Cuckoo Sandbox is an open source malware analysis system used to launch files in an isolated environment and observe their behavior. Pass it a URL, executable, office document, pdf, or any file, and it will get launched in an isolated virtual machine where cuckoo can observe it’s process execution, API calls, network access, and all filesystem activity. You’ll then get a report and a threat score based on the observed behavior. Once the analysis is complete the VM restores to a known good snapshot and waits for the next execution.
Today we’ll be completing the chain and bridging the gap between Elasticsearch where our alerts currently sit, and TheHive where the alerts will become cases for analysis.
In today’s episode we’ll be installing some of the final pieces of our pipeline with TheHive and Cortex. Along with TheHive we’ll need to install Elasticsearch from the 5.6 branch as a requirement of TheHive. Version 4.1 (expected in Q2 2019) will eliminate Elasticsearch as a dependency and instead use GraphDB.
Implementing a MISP server will allow Cortex, or any application capable of issuing a simple REST request, to query against feeds of threat indicators, most notably for IP addresses, URLs, and file hashes. The MISP server will allow you to control the subset of feeds you wish to subscribe to and query against, but it’s up to you to find the right balance in selecting the feeds. The information returned depends on the additional data provided by the feed and varies greatly among feed sources. Some feeds are simple block lists while others provide a wealth of additional data. Take a look at feed number 1 from CIRCL for an example of the data that can be provided.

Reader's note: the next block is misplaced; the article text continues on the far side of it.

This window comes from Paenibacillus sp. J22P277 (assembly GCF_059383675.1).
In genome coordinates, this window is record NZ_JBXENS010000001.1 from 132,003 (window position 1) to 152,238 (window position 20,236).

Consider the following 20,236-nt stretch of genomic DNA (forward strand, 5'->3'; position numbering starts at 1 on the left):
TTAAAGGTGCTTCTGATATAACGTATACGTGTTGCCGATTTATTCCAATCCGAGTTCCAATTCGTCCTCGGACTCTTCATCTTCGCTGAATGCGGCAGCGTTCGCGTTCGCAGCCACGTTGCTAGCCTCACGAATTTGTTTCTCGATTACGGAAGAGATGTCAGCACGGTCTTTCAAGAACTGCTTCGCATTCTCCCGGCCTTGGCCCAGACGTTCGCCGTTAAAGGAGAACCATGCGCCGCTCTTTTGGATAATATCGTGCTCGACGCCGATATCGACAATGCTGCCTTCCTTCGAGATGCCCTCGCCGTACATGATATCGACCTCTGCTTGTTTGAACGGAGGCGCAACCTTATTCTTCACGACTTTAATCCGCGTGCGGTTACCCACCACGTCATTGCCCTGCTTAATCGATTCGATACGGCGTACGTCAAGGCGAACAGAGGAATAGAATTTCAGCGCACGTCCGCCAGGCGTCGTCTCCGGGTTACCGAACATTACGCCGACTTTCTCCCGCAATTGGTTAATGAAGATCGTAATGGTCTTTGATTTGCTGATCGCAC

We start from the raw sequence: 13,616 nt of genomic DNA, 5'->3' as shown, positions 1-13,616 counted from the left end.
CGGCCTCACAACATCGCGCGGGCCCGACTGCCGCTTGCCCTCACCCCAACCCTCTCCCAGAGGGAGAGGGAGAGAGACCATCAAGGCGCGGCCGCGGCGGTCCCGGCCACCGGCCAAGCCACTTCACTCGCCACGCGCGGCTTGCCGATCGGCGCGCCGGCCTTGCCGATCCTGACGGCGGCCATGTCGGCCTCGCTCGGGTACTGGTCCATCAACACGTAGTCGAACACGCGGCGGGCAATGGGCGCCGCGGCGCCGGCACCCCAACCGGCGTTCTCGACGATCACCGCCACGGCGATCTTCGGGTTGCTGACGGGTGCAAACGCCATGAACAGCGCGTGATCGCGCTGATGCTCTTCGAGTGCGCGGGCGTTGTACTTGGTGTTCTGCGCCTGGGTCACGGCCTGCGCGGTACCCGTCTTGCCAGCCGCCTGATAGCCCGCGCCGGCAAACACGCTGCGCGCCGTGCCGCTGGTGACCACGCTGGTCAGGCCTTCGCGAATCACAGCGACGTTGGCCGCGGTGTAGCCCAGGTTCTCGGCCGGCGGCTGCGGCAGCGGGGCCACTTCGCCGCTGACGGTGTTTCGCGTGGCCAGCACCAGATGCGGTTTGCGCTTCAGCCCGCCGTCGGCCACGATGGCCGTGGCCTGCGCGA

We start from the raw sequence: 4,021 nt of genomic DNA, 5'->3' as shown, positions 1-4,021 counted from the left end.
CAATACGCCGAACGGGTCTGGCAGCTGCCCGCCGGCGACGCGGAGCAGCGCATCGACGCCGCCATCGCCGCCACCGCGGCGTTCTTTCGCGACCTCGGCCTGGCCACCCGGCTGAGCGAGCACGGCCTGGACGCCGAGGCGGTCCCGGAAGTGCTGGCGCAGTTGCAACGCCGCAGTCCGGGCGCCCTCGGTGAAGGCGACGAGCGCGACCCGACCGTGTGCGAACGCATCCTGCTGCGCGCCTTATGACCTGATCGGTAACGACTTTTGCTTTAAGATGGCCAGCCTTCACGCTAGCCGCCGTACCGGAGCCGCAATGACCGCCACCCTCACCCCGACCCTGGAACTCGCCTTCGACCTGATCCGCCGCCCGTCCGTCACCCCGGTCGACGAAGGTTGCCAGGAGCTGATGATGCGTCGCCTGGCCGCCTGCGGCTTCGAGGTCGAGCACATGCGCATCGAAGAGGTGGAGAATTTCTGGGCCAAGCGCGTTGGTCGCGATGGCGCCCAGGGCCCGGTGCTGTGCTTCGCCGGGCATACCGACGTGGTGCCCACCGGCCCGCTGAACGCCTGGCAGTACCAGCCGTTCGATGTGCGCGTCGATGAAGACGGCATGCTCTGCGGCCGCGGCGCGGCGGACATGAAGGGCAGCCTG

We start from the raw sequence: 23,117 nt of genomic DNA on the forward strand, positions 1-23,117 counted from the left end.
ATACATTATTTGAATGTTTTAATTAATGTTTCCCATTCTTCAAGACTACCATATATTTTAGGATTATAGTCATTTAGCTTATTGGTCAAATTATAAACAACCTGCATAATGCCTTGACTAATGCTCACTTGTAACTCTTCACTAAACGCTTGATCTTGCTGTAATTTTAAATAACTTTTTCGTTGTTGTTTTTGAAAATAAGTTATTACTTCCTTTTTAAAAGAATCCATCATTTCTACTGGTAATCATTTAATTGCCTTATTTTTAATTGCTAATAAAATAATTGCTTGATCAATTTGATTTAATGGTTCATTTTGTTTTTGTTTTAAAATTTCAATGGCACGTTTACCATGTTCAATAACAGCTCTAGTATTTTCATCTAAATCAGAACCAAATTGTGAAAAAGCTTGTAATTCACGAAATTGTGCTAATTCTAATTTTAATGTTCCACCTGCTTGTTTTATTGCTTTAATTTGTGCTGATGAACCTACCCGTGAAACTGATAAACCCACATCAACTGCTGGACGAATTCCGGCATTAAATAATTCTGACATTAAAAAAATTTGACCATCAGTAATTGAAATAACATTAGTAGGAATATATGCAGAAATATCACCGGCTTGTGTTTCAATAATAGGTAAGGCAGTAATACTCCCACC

Today we’ll be installing Wazuh Manager on a new server, registering an agent, and integrating Wazuh with Elasticsearch.
In this post I’ll describe how I take a sub-$5 Wifi-enabled electrical switch, flash it with open-source firmware, and incorporate it into my home automation. This is a cheap way of being able to turn any small electrical device on and off wirelessly.
Updated March 14th to reflect that I’m now installing the second Elasticsearch instance on TheHive VM and not in Docker.
The following article summarizes a multi-part series I’m writing on standing-up an open source Security Incident Response Platform. This platform allows for log retention and analysis, alert generation, IoC enrichment, and case management.
As the Identity and Authentication source of most Enterprises, Active Directory is the backbone of local and federated authentication. Coupled with the prevalence of Cloud computing, organizations are depending more-and-more on federated authentication and expanding their Active Directory into the Cloud.
Rclone brands themselves as “rsync for cloud storage”, and with its versatility and the number of providers it supports I’m inclined to believe them.